Design Case Study Broadmayne
click the link below to read more about this garden and see the construction, in the Purbeck! Magazine article.
Garden Design in Purbeck
Once described as a ‘Gentleman’s Residence’, this 1930’s brick house has been brought firmly into the 21st century with new bathrooms, under-floor heating, crisp furnishings and an elegant, spacious kitchen/dining extension.
Now it’s time to look at the garden.
To connect the clean lines and stylish interior of the house with the garden, with an easy flow between them. Maintenance must be low and there should be plenty to see, even in the winter.
Usable, level space is needed for entertaining and there is currently a difference of well over 3 metres between the highest and lowest points in the garden – and did I mention the goldfish?
An irregular and uninspiring pond is home to the fish, but its position seriously affects any new design, so requires some thought. The design solution is to remove the pond and build an elegant, rill which will curve around the circular deck and the entertainment space that leads from the garden room.
I love Kim Wilkie’s work. His sensitivity to the bond of history between man and the land, reflects in the calm, flowing shapes he uses and the way his designs fit naturally within the landscape. There is a strong Wilkie influence in this design.
Adjacent to the Garden Room, the terrace is pinched and narrow, creating dead-space. The rockery type planting will go and this area will be pushed back and extended in a graceful arc, mirroring the curves of the new grassed terraces and the rill will connect the two.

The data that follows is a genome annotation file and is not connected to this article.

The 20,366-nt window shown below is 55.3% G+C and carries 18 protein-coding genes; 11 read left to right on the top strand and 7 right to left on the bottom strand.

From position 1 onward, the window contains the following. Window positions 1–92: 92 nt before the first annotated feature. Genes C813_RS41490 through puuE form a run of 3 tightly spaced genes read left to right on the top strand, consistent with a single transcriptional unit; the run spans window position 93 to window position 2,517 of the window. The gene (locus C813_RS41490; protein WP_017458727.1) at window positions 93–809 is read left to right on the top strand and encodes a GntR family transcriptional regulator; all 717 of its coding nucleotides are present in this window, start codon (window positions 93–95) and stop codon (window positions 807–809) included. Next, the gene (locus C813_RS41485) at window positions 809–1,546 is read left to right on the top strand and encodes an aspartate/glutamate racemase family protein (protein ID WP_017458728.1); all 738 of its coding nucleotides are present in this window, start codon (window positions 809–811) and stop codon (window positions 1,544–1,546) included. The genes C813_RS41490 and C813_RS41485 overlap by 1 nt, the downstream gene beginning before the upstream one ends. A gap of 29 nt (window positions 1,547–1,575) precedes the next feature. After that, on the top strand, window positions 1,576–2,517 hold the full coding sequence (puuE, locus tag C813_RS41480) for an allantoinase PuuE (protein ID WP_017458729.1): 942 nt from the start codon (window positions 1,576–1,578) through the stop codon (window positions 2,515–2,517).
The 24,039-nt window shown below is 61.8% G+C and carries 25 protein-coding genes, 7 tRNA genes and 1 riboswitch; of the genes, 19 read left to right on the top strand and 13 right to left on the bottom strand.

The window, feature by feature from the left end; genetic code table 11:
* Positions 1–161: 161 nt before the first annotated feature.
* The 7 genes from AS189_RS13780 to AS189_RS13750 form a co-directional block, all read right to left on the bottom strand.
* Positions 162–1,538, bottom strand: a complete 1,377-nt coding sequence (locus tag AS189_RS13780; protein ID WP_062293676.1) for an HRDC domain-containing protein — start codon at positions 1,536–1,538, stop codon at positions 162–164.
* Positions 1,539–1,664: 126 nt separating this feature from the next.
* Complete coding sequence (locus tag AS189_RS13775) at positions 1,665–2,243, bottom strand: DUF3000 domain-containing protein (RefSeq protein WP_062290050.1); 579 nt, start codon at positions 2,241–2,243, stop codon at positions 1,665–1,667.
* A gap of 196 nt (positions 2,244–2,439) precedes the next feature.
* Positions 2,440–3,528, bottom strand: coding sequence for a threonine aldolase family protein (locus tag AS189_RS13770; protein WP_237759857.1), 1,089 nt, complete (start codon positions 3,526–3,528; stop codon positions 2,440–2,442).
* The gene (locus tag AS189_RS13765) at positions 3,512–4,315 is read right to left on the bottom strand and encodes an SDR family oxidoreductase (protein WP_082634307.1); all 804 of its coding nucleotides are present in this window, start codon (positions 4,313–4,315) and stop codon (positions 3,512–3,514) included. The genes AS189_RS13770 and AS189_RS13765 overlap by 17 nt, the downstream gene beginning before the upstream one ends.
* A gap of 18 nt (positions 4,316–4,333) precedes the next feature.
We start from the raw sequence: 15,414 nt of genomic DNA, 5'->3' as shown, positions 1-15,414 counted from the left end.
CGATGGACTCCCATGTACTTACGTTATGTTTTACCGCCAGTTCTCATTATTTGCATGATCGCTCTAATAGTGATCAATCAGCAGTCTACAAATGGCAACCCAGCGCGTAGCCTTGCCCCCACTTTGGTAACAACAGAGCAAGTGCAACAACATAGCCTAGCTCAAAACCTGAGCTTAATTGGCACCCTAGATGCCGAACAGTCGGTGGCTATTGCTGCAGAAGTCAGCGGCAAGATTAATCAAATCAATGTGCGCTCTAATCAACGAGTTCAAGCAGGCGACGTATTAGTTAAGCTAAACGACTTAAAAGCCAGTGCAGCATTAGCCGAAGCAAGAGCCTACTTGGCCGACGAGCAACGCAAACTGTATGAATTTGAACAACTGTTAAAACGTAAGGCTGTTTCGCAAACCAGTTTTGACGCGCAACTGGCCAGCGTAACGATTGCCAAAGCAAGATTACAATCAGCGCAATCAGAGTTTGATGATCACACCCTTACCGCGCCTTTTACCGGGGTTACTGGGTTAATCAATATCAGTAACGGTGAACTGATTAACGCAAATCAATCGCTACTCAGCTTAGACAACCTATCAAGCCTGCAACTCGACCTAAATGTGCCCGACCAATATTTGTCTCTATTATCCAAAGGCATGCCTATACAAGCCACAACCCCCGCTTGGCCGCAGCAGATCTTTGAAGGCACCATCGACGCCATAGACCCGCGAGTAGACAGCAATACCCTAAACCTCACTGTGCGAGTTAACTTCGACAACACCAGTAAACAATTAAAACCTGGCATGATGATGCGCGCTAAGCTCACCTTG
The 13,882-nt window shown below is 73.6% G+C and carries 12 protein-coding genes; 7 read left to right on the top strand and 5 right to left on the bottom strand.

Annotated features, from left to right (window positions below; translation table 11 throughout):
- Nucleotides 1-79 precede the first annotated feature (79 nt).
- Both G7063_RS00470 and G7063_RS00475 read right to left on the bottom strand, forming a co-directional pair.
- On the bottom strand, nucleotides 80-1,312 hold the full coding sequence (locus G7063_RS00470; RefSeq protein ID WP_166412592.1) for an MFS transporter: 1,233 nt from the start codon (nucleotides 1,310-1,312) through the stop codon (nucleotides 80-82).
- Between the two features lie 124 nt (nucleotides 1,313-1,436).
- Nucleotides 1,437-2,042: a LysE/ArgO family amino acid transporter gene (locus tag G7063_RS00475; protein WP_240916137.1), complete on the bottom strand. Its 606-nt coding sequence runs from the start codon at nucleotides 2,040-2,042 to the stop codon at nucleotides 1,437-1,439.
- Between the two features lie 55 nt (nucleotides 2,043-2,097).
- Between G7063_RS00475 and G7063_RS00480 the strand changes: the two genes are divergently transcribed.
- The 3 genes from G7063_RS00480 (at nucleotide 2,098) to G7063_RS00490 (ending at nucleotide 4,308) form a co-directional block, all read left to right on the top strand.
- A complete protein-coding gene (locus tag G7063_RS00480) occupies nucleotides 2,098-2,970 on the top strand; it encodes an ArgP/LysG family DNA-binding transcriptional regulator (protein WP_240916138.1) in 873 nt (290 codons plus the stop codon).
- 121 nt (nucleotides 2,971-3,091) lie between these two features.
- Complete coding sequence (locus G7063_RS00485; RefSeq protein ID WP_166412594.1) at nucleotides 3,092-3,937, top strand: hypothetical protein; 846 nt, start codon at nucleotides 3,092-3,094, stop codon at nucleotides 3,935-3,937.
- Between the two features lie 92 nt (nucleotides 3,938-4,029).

This will offer space for entertaining and setting up a small marquee, connecting to a lower level by means of a mound, crowned with a sculpture or other art installation. Sweeping grass steps will lead down to the third level where there will be a circular, sunken garden and fire-pit.
The steps shown are narrow and in the wrong position, so they will be filled in. We’ll build new, wider ones with sweeping curves and centre them with the kitchen bi-fold doors.
This will form a relaxed, natural stroll from the kitchen down to the sunken garden, to catch the early evening sun.
The clients had previously purchased a large wooden swing seat at Chelsea, which looked even larger when it arrived in their garden and was difficult to place. So part of the brief was to incorporate the seat into the design. Its new home in the sunken garden works perfectly and compliments the fire-pit.
The existing drive is narrow and has an unexpected kink which tends to catch you unawares. This will be widened and lit with sequential light sensors.
Prairie style planting from a palette of perennials and grasses with an underlying structure of clipped box and small evergreen shrubs.
February and we start the build
The existing lawns have been sprayed off, however, unrelenting rain has not allowed construction work to begin as yet.
We’ve had some glorious sunshine as well as more rain and it’s the first day of March tomorrow, but as I type this, it looks as if it’s going to snow and it’s very cold!